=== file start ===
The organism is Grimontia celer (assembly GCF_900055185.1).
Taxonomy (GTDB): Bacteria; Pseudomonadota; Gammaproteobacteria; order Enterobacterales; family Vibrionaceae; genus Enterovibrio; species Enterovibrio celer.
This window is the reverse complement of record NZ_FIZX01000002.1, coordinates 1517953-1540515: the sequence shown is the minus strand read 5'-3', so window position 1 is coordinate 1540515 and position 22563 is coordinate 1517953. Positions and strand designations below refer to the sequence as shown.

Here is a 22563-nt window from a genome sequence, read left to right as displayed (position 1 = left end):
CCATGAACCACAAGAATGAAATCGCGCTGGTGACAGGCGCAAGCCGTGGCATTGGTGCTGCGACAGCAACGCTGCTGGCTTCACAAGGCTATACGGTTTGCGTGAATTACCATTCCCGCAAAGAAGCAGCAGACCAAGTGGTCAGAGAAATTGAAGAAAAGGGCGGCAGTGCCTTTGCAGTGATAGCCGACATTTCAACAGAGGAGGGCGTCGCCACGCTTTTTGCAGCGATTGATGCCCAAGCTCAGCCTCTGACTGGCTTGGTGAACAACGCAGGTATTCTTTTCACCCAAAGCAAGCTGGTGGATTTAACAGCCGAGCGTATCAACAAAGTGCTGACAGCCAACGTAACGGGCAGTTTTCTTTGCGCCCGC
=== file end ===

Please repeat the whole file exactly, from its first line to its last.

The organism is Grimontia celer (assembly GCF_900055185.1).
Taxonomy (GTDB): Bacteria; Pseudomonadota; Gammaproteobacteria; order Enterobacterales; family Vibrionaceae; genus Enterovibrio; species Enterovibrio celer.
This window is the reverse complement of record NZ_FIZX01000002.1, coordinates 1517953-1540515: the sequence shown is the minus strand read 5'-3', so window position 1 is coordinate 1540515 and position 22563 is coordinate 1517953. Positions and strand designations below refer to the sequence as shown.

Here is a 22563-nt window from a genome sequence, read left to right as displayed (position 1 = left end):
CCATGAACCACAAGAATGAAATCGCGCTGGTGACAGGCGCAAGCCGTGGCATTGGTGCTGCGACAGCAACGCTGCTGGCTTCACAAGGCTATACGGTTTGCGTGAATTACCATTCCCGCAAAGAAGCAGCAGACCAAGTGGTCAGAGAAATTGAAGAAAAGGGCGGCAGTGCCTTTGCAGTGATAGCCGACATTTCAACAGAGGAGGGCGTCGCCACGCTTTTTGCAGCGATTGATGCCCAAGCTCAGCCTCTGACTGGCTTGGTGAACAACGCAGGTATTCTTTTCACCCAAAGCAAGCTGGTGGATTTAACAGCCGAGCGTATCAACAAAGTGCTGACAGCCAACGTAACGGGCAGTTTTCTTTGCGCCCGC